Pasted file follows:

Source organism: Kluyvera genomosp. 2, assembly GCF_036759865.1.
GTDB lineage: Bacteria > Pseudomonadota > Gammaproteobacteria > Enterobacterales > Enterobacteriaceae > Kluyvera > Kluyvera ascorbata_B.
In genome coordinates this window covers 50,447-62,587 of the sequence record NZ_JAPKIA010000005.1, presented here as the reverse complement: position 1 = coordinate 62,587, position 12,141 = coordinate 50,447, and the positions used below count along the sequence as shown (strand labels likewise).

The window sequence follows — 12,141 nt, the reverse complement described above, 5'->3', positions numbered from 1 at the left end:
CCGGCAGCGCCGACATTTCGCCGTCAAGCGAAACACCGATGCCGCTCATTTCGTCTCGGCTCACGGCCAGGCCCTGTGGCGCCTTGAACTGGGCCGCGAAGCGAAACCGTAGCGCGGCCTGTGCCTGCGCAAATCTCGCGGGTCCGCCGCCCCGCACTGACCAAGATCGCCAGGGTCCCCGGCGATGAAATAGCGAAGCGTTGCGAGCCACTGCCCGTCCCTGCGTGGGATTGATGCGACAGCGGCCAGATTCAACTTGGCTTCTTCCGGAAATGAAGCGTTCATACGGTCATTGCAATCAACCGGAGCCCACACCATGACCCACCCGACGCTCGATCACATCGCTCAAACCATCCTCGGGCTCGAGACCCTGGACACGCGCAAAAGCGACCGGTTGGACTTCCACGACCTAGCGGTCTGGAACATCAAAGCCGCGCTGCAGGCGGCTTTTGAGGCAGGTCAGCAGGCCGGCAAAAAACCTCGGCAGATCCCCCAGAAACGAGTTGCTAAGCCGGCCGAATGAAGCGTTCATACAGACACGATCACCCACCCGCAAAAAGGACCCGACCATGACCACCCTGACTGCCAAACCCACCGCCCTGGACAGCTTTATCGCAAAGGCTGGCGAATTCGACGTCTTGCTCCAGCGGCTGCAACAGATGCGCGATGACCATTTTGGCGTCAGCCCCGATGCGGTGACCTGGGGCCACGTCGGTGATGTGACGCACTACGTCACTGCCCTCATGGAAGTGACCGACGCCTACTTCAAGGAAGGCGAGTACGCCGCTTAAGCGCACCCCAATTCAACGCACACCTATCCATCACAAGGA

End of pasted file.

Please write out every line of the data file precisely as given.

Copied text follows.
Source organism: Kluyvera genomosp. 2, assembly GCF_036759865.1.
GTDB lineage: Bacteria > Pseudomonadota > Gammaproteobacteria > Enterobacterales > Enterobacteriaceae > Kluyvera > Kluyvera ascorbata_B.
In genome coordinates this window covers 50,447-62,587 of the sequence record NZ_JAPKIA010000005.1, presented here as the reverse complement: position 1 = coordinate 62,587, position 12,141 = coordinate 50,447, and the positions used below count along the sequence as shown (strand labels likewise).

The window sequence follows — 12,141 nt, the reverse complement described above, 5'->3', positions numbered from 1 at the left end:
CCGGCAGCGCCGACATTTCGCCGTCAAGCGAAACACCGATGCCGCTCATTTCGTCTCGGCTCACGGCCAGGCCCTGTGGCGCCTTGAACTGGGCCGCGAAGCGAAACCGTAGCGCGGCCTGTGCCTGCGCAAATCTCGCGGGTCCGCCGCCCCGCACTGACCAAGATCGCCAGGGTCCCCGGCGATGAAATAGCGAAGCGTTGCGAGCCACTGCCCGTCCCTGCGTGGGATTGATGCGACAGCGGCCAGATTCAACTTGGCTTCTTCCGGAAATGAAGCGTTCATACGGTCATTGCAATCAACCGGAGCCCACACCATGACCCACCCGACGCTCGATCACATCGCTCAAACCATCCTCGGGCTCGAGACCCTGGACACGCGCAAAAGCGACCGGTTGGACTTCCACGACCTAGCGGTCTGGAACATCAAAGCCGCGCTGCAGGCGGCTTTTGAGGCAGGTCAGCAGGCCGGCAAAAAACCTCGGCAGATCCCCCAGAAACGAGTTGCTAAGCCGGCCGAATGAAGCGTTCATACAGACACGATCACCCACCCGCAAAAAGGACCCGACCATGACCACCCTGACTGCCAAACCCACCGCCCTGGACAGCTTTATCGCAAAGGCTGGCGAATTCGACGTCTTGCTCCAGCGGCTGCAACAGATGCGCGATGACCATTTTGGCGTCAGCCCCGATGCGGTGACCTGGGGCCACGTCGGTGATGTGACGCACTACGTCACTGCCCTCATGGAAGTGACCGACGCCTACTTCAAGGAAGGCGAGTACGCCGCTTAAGCGCACCCCAATTCAACGCACACCTATCCATCACAAGGA